The Computerized Web-based OSCE Evaluation System
The duration of the station was determined by the required time for the student’s assessment, for the student’s QR code to be scanned, and a two-minute safety zone should any electronic issue arise. A QR color-coded ID card was given to each student before entering the exam to be scanned by each assessor using their iPads at the beginning of the station (Figs. 2 & 3).
The coded card showed the student’s data (Name, University number) and was encrypted to match the assigned circuit, assessor, and rotation for each student. Once the assessor scanned the QR code on each student’s ID card, an online designed page opened on the assessor’s tablet showing the student’s data, circuit, and rotation numbers for second step verification (Fig. 4). Subsequently, the assessor was asked to choose their assigned station number from the five stations shown on that page, which also showed the relevant assessors’ names under each station. After selecting a station, the assessor graded the performance of the student within the given time frame (Fig. 5).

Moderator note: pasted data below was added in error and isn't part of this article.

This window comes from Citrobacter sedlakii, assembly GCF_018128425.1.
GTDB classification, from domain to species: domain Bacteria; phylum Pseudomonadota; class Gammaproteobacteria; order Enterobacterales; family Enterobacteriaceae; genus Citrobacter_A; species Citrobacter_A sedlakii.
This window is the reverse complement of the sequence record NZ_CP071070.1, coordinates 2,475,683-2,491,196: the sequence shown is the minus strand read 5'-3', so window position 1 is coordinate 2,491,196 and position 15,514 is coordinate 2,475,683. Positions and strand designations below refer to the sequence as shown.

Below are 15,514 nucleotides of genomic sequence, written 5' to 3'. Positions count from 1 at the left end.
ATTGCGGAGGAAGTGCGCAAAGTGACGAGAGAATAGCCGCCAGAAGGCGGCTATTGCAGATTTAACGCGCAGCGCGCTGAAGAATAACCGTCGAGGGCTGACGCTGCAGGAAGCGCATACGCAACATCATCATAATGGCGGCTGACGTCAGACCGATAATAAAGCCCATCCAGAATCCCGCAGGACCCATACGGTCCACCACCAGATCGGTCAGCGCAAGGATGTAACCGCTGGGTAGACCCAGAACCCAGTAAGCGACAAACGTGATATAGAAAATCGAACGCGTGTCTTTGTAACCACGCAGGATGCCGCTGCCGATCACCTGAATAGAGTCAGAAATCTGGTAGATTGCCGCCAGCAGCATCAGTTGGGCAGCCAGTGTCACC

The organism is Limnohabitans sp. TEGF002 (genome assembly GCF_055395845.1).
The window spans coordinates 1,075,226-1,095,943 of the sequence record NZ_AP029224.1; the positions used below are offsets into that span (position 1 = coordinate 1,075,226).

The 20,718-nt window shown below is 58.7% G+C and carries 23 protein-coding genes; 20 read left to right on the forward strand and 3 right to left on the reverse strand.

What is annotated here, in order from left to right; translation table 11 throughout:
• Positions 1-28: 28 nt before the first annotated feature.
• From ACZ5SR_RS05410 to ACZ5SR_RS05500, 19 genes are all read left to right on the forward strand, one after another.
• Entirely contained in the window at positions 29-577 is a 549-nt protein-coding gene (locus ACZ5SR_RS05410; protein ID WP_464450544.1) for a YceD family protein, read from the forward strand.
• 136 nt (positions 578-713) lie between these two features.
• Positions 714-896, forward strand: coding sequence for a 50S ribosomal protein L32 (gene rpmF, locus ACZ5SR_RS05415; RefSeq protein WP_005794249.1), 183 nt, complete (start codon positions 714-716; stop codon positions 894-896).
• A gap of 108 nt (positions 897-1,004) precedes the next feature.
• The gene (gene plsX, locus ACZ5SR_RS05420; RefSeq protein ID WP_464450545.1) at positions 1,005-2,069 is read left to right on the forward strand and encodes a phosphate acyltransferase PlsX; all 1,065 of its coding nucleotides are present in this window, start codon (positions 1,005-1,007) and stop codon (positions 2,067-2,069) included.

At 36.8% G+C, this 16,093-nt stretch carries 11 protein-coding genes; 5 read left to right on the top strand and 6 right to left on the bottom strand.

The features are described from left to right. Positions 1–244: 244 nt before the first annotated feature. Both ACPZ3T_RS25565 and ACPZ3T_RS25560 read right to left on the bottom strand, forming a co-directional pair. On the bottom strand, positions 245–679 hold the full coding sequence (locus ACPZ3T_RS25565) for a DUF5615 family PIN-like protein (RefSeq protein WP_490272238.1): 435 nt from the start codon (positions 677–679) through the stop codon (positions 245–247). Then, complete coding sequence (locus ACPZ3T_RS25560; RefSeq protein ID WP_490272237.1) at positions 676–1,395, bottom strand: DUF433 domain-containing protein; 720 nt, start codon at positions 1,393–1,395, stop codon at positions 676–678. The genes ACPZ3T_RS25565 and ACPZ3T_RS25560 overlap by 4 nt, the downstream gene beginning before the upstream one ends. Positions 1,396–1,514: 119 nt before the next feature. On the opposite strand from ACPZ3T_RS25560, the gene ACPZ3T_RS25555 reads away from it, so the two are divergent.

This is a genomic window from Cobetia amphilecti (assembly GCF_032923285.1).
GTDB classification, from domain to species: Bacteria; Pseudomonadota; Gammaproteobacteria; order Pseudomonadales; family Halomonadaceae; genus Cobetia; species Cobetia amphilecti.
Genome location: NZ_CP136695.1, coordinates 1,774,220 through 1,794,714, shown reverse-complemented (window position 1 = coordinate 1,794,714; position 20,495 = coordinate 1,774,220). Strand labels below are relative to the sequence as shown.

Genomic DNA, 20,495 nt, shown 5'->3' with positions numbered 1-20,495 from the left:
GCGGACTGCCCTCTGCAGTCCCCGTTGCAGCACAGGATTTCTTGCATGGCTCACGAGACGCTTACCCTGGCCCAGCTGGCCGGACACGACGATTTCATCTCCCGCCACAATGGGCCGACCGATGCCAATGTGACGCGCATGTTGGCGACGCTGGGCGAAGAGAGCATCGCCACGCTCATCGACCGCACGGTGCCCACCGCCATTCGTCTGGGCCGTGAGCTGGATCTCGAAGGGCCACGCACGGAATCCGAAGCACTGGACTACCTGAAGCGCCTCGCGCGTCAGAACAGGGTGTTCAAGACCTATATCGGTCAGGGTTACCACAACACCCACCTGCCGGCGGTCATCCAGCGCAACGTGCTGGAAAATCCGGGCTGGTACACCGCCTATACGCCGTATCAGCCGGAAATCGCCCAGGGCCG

Once the time was up, the assessor submitted the form, and data were recorded in the system. After submission of the performance questionnaire, an automated text appeared containing the student data and a message confirming the submission of the questionnaire. Notably, the submission of performance forms was only allowed when all questionnaire items were completed to overcome missing data potential. Finally, the software can be used to download the raw data results in different formats (MS Excel, MS PowerPoint, Adobe PDF) during or after the completion of the exam. The serial number can be used to merge the data for each student in a single MS Excel file, and the sum and average formulas can be added manually through the MS Excel function “sort” (Fig. 6).